By now, we have all heard of the Chinese proverb, “May you live in interesting times,” especially as we watch so many changes come to be with our nation’s new president, so much seems to be “interesting”. And if you heard this phase, you also know that, seemingly a blessing, this statement is more of an invocation of danger and turbulent times.
This week we continue to watch the mistreatment of immigrants escalate and the response of protesters rise in the aim to reveal the importance of every person in our nation.
The nation is experiencing a rite of passage. Two important elements of rites of passage include an ordeal and the question “who am I?” Both these elements propel an individual, a community, a nation, a tree, a bird, an ecosystem into something new. The order doesn’t matter, as long as the essence of these elements are present, you can be assured an initiation is occurring.
The ordeal: One simple needs to read the headlines to see the distress of the world in this moment. Psychological warfare, growing rifts with between nations, difficulty deciphering truth form lie, scandals, bio-terrorism, battles of people and battles of nature and battles of people about nature. The ordeal is here. Everyday we seem to wonder “what’s next?” in that exasperated anticipation of the “straw that will break the camel’s back” way.
The Question, “Who am I?”: There is no doubt the this state of the nation is bringing to life this question inside of us. The trouble with times like these is that labels emerge. We move into our labels as a means to defend ourselves from dangerous or in order to feel protected in some collective shared experience. We label ourselves democrat or republican, Trump supported or protester, feminist or misogynist, racist or rights-activist. As we were growing more global we suddenly found ourselves identifying more strongly with these labels that only bring us into smaller communities. These labels alone have no “good” or “bad” value in and of themselves, yet they can be so easily simplifying and stereotyped, to the point that they say absolutely nothing about who we are! We forget that this question, “Who am I?” is so profoundly and simultaneously individualistic and global, nothing about the answer can be stereotyped or simplified.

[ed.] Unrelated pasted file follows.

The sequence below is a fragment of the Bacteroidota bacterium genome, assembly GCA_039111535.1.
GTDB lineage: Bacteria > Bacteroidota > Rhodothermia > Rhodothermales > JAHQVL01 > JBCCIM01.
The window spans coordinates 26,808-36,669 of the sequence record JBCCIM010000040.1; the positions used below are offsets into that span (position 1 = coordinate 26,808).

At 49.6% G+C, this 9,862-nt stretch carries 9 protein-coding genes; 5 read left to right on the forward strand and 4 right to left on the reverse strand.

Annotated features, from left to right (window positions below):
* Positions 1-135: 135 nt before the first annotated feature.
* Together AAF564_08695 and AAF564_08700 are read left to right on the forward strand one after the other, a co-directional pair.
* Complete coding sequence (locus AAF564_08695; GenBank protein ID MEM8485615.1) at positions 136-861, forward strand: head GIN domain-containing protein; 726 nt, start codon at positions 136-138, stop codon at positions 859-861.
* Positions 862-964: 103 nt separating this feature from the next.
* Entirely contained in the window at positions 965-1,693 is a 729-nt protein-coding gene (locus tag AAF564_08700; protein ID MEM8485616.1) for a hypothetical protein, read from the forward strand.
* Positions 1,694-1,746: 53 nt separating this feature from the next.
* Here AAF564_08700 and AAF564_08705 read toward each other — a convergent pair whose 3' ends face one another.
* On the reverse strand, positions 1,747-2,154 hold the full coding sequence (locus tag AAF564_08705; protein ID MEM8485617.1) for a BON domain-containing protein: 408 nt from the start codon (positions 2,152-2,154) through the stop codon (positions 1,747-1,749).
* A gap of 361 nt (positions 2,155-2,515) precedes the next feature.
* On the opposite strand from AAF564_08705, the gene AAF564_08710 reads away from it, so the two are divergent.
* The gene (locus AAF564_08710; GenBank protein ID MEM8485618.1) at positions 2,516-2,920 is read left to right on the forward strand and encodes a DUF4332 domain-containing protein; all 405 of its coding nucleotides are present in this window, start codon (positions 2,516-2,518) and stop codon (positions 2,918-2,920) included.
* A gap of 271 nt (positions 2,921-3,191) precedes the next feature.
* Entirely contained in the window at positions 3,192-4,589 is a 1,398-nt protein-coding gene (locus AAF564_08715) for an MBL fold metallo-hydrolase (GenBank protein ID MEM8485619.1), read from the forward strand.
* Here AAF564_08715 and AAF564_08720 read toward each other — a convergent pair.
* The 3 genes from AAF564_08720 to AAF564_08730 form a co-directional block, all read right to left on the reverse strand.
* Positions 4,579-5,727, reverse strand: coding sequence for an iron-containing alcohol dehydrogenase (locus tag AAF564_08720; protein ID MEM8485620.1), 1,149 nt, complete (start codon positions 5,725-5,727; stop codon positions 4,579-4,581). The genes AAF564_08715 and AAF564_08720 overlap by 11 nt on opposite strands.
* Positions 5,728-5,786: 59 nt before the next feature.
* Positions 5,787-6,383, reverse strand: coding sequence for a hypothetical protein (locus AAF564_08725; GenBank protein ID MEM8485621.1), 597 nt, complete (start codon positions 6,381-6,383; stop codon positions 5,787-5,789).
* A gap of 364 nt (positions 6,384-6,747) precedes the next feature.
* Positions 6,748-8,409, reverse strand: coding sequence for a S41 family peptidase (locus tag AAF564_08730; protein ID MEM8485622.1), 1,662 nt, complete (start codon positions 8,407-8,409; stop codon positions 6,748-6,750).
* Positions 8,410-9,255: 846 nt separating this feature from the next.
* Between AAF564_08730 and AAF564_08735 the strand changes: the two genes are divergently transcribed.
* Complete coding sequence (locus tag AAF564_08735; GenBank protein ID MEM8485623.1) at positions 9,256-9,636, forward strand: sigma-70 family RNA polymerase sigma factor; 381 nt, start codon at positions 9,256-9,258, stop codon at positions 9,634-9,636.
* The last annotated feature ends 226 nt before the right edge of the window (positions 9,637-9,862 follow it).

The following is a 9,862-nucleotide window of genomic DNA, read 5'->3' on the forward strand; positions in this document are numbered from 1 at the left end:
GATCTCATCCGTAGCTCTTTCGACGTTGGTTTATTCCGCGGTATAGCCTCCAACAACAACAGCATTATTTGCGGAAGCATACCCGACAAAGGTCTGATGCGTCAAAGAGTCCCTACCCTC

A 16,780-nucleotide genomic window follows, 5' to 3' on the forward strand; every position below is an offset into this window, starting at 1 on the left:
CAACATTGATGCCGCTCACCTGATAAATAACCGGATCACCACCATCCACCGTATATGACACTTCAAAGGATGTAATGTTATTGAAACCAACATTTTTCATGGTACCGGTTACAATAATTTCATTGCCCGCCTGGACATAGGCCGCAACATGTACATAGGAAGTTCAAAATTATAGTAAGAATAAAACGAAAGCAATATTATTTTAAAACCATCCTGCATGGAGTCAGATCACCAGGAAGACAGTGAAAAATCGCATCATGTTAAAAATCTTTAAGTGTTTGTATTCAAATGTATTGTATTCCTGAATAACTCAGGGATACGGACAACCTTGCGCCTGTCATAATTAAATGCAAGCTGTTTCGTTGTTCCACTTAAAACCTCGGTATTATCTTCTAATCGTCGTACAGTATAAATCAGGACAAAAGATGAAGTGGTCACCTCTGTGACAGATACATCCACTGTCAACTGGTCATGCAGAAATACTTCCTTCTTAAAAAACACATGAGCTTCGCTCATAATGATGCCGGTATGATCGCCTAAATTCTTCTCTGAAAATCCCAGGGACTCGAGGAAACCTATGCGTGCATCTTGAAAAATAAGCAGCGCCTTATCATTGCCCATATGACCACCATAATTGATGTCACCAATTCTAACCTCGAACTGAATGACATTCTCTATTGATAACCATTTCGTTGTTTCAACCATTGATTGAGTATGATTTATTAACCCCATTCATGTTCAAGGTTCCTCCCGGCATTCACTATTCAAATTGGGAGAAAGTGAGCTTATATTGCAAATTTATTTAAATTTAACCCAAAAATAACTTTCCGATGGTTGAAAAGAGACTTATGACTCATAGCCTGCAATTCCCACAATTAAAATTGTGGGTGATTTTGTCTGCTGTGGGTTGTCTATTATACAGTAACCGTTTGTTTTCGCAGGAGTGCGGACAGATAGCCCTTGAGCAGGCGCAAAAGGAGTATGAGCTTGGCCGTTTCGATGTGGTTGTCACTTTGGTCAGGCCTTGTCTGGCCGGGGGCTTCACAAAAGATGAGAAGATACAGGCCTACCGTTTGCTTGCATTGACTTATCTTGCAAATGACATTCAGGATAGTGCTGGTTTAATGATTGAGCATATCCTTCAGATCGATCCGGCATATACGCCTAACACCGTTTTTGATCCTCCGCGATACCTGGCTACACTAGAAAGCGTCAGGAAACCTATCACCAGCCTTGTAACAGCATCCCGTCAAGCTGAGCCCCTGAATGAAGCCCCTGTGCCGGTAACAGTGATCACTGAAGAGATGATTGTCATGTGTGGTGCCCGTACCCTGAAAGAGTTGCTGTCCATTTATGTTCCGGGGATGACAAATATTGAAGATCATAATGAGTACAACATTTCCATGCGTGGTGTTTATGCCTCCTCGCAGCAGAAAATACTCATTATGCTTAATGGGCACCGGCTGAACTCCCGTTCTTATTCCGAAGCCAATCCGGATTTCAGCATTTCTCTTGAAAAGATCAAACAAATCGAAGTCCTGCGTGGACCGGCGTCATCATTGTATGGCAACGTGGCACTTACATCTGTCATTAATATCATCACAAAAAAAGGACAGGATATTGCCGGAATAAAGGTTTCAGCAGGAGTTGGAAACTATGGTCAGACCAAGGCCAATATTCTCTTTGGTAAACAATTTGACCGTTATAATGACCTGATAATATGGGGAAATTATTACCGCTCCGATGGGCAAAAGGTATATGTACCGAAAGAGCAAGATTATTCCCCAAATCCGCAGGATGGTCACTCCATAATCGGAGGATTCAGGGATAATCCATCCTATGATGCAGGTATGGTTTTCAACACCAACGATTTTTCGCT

Forget “interesting” and all it’s underlying meanings, as a nation we are in an important time. The ordeal is here, we are moving from adolescence to adulthood, Who are you? Who are we? Individually and as a collectively. What gifts do each of us bring to the whole? Can we begin to answer this question by truly
identifying our unique contribution? And in doing so, we can come to recognize there is not a single person in this world that is not needed. We are all significantly important. Without you the world would be distinctly different. Each person is singularly needed for the whole to function. The importance of this time is about what you bring to whole by being who you are. And that we all come to celebrate what that is. It is you rite to answer this question in you at this important time and it is the rite of the world to celebrate the answer that comes. We wouldn’t be able to this living in this world thing without you.